WILMINGTON — Clinton County Regional Planning Executive Director Taylor Stuckert looks back with a sense of accomplishment at what the Wilmington Zoning Task Force has done so far.
“What the task force has been doing is exactly what it was always intending to do. They’re going line by line through the code and giving feedback,” said Stuckert.
The first of three remaining meetings is set for Wednesday, March 14.
The task force is a steering committee made up of volunteer citizens looking to update Wilmington’s zoning code.
Stuckert, and Zach Moore, Senior Planner at the Warren County Regional Planning Commission, review a draft of the new code with task force members in hopes of getting feedback and guidance on how to improve it.
The kickoff meeting was held on Sept. 25, 2017, and covered the basics of zoning — what zoning is and how it works amongst the other city codes.
The next meeting on Oct. 11 looked at current zoning districts.
Following meetings, members went over, section by section, the new zoning code draft discussing any topics and concerns, ranging from how to measure a noise violation to what should fall under certain “uses” terminology.
The task force came about after years of the city looking at the need for updating the zoning code, which Stuckert described as “pretty dated.”
“It hasn’t been fully updated in years. There’s been a lot of piecemeal changes, amendments made, districts added to it,” he said.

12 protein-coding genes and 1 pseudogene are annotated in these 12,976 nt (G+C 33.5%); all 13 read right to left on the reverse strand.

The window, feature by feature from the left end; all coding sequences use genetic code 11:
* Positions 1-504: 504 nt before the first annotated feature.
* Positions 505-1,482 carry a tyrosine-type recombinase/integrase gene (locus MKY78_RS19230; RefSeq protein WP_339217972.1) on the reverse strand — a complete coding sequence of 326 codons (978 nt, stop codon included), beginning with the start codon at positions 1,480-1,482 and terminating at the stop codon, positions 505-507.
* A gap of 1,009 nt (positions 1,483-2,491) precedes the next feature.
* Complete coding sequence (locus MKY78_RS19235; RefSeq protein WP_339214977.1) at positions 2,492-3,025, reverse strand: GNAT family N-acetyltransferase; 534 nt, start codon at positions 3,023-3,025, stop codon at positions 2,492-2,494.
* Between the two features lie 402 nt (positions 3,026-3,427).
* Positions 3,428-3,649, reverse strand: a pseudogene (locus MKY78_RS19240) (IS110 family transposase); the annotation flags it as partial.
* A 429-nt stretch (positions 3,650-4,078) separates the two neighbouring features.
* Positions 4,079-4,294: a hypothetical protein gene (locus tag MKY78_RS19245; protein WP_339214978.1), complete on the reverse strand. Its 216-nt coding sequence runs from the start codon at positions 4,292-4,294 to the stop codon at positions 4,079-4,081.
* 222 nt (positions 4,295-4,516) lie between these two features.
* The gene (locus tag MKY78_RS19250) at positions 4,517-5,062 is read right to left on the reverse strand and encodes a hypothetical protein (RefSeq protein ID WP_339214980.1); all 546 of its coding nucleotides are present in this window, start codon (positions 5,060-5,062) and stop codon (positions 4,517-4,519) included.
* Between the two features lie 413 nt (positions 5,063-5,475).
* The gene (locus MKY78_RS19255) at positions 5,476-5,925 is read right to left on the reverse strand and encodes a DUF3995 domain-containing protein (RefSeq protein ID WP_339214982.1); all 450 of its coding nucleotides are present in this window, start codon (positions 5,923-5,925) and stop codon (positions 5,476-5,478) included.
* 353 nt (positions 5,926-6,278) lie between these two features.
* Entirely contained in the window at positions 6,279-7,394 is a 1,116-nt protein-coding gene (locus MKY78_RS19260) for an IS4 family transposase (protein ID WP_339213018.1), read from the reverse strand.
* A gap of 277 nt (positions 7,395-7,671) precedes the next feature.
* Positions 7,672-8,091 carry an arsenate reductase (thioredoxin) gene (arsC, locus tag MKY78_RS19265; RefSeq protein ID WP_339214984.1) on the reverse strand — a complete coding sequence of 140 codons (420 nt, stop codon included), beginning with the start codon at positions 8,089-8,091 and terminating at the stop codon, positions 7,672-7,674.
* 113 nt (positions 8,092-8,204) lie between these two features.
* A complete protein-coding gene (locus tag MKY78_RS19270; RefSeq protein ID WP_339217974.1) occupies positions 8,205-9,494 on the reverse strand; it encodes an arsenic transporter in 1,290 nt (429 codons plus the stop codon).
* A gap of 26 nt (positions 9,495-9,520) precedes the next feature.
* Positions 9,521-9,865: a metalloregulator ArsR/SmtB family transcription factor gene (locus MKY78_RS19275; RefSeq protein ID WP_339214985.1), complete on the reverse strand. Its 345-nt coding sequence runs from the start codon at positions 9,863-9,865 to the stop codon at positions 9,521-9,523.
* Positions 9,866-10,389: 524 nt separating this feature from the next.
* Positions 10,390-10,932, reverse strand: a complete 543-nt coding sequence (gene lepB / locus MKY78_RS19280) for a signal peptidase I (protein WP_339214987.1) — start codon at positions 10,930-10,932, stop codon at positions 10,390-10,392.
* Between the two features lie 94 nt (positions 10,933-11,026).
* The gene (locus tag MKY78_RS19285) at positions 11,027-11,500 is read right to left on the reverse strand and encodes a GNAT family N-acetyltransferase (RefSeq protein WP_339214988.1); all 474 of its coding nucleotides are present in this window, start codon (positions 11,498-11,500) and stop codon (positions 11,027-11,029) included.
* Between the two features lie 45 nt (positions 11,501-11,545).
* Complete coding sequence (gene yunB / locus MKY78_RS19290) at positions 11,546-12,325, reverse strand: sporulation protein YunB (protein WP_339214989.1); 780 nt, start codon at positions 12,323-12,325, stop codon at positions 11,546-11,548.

Another reason was that local residents wanted to be more involved with how zoning is being shaped after the G1 Gateway zoning failed, an ordinance that would have rezoned more than 370 parcels of land in Wilmington.
When city council met to repeal the G1 after the election, many of the citizens involved with the G1 campaign were present. There were discussions about what the best way would be to update the zoning.
”The idea of a citizen-led task force was mentioned and people seemed interested it,” Stuckert said.
He believes having members familiar with the code and experience with it combined with volunteer citizens makes it all more efficient and and clearer for citizens.
“Every single meeting, the task force members bring notes,” he said. “We read through the sections of the code meeting by meeting. Every meeting we’ve had feedback. We’ve made changes, clarified things, and taken things out of it, all because of that feedback,” he said.
Stuckert thinks they should be able to wrap things up by their last meeting in May or by June.
The next meeting will be 6-7:30 p.m. Wednesday, March 14 at the Municipal Building, 69 N. South St., Wilmington. The meetings are open to the public.
For more info about the task force and to look at what’s been discussed at previous meetings, visit wilmingtonzoningupdate.com.
Reach John Hamilton at 937-382-2574